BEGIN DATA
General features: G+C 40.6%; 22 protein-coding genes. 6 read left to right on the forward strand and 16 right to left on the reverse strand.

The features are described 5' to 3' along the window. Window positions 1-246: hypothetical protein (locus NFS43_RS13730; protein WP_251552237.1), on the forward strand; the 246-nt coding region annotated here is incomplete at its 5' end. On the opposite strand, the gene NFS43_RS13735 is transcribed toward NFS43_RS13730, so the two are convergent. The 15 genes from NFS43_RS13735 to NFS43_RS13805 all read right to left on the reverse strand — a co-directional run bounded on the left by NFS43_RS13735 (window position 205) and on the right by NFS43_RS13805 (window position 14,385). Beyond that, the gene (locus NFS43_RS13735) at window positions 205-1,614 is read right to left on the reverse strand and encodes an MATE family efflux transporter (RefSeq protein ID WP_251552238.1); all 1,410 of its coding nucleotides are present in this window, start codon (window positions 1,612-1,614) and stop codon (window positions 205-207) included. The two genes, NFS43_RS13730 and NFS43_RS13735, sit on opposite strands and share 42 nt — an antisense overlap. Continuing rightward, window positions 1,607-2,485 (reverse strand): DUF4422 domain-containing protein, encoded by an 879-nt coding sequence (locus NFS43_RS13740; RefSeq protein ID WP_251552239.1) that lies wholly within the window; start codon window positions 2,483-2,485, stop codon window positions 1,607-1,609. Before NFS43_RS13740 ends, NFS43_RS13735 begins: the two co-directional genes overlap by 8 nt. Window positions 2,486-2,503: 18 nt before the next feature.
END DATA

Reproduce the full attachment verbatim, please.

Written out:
General features: G+C 40.6%; 22 protein-coding genes. 6 read left to right on the forward strand and 16 right to left on the reverse strand.

The features are described 5' to 3' along the window. Window positions 1-246: hypothetical protein (locus NFS43_RS13730; protein WP_251552237.1), on the forward strand; the 246-nt coding region annotated here is incomplete at its 5' end. On the opposite strand, the gene NFS43_RS13735 is transcribed toward NFS43_RS13730, so the two are convergent. The 15 genes from NFS43_RS13735 to NFS43_RS13805 all read right to left on the reverse strand — a co-directional run bounded on the left by NFS43_RS13735 (window position 205) and on the right by NFS43_RS13805 (window position 14,385). Beyond that, the gene (locus NFS43_RS13735) at window positions 205-1,614 is read right to left on the reverse strand and encodes an MATE family efflux transporter (RefSeq protein ID WP_251552238.1); all 1,410 of its coding nucleotides are present in this window, start codon (window positions 1,612-1,614) and stop codon (window positions 205-207) included. The two genes, NFS43_RS13730 and NFS43_RS13735, sit on opposite strands and share 42 nt — an antisense overlap. Continuing rightward, window positions 1,607-2,485 (reverse strand): DUF4422 domain-containing protein, encoded by an 879-nt coding sequence (locus NFS43_RS13740; RefSeq protein ID WP_251552239.1) that lies wholly within the window; start codon window positions 2,483-2,485, stop codon window positions 1,607-1,609. Before NFS43_RS13740 ends, NFS43_RS13735 begins: the two co-directional genes overlap by 8 nt. Window positions 2,486-2,503: 18 nt before the next feature.